A picture from Ancient India section of Discovery Education History Social Science textbook draft
Sacramento, California., May 18, 2017. Indian-American students and parents from across the state gathered at the California Department of Education (CDE) to oppose negative portrayal of Hinduism and India in proposed school textbooks. At the public hearing conducted by the Department, they expressed anguish at the recurring problem of adverse reflection of Hinduism and India, pointing out factual inaccuracies and demeaning portrayals in the textbook drafts by key publishers. As part of California’s textbook adoption process that approves school textbooks, the drafts from ten publishers were made available for public review last week.
Parents who spoke at the hearing indicated that many of these drafts continue to violate the California law, and provisions laid down by the California Department of Education for instructional material in public schools. Many expressed concern that such adverse reflection was leading to Hindu children being subjected to bullying in classrooms and sought the rejection of some drafts.
“It is disappointing to see that even after a decade of building awareness by the Hindu-American community, textbooks especially by Houghton Mifflin Harcourt (HMH), McGraw-Hill, Discovery and National Geographic continue to use orientalist narratives to portray Indian civilization” said Shantharam Nekkar, Director of Hindu Education Foundation USA (HEF). “Some textbooks continue to depict Hinduism and ancient India using pictures such as cows eating trash, slums and poverty stricken people” he said.
“Conflation of Hinduism and India with dirt, outdated customs, oppressive caste system, patriarchy and other-worldliness has been a recurrent theme in California textbooks. The systemic bias only seems to reinforce itself each time” Nekkar added.
A picture of cows eating trash in the ‘Ancient India’ section of Houghton Mifflin Harcourt (HMH) 6th grade History Social Science textbook draft.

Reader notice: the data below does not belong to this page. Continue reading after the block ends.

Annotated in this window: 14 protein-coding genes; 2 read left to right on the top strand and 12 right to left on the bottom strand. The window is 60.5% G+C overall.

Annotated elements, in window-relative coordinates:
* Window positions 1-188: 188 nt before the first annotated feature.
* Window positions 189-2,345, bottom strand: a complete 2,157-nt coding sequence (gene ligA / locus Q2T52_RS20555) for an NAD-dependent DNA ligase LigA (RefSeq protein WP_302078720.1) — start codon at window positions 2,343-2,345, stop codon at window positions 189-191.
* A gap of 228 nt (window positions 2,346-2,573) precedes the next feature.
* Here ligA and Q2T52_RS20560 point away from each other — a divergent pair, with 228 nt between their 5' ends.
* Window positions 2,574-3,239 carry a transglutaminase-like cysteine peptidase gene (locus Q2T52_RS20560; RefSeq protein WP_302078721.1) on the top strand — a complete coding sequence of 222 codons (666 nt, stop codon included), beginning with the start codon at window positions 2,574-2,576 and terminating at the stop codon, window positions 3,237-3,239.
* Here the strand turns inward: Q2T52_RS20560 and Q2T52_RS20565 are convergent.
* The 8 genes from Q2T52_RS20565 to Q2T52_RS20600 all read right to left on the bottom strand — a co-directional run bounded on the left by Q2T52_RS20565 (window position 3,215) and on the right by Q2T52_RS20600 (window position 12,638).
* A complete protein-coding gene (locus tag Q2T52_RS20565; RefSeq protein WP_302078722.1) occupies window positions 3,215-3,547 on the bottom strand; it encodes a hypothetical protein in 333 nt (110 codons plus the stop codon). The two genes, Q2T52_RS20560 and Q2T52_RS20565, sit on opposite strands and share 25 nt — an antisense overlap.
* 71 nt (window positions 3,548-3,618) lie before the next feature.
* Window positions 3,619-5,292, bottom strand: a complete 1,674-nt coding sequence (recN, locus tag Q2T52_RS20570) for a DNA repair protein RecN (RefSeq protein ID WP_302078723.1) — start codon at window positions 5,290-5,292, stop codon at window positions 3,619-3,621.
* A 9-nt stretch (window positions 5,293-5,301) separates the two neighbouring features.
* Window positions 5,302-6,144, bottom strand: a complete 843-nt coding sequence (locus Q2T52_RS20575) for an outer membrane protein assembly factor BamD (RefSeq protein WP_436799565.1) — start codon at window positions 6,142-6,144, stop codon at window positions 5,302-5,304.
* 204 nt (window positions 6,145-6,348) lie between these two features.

California mandates the textbooks to be based on the framework laid down by the Department of Education. The framework was revised last year amidst many controversies, including attempts by a few academics and groups to replace the word ‘India’ with ‘South Asia’. Over the past two years, the Department had made several updates to the framework based on inputs by scholars, students and community members, mentioning Hindu concepts like Yoga and Dharma, Sages Vyasa and Valmiki, and Indian achievements in science and technology. Hindu groups pointed out that many of these changes have not reflected in the textbook drafts.
“Some publishers continue to single out and denigrate Hinduism while ignoring new additions to the framework that can help present Indian civilization on par with other civilizations and cultures” said Sharat Joshi, a parent from San Jose. “Negative portrayal of Hinduism has led to several instances of bullying of Hindu children in classrooms.” he added.
The Department of Education will send its recommendations to the State Board of Education (SBE) later this year for its approval. The textbooks recommended by the board are expected to be adopted by school districts starting early next year.
Hindu Education Foundation USA (HEF) expresses serious concern over the attacks on Congresswoman Tulsi Gabbard targeting her Hindu faith.
Angela Kaaihue, the GOP challenger to Tulsi Gabbard for the Congressional district of Hawaii, had, in statements issued last week, said that Gabbard, who is the first Hindu member of Congress and another former Congresswoman who practices Buddhism “worship the devil” calling Gabbard a “pathetic Hindu 1000 GODS leader” referring to the many gods worshiped within Hinduism. Kaaihue had also shared a Facebook post suggesting that “a vote for Tulsi Gabbard is a vote for Satan”. The post has since been deleted.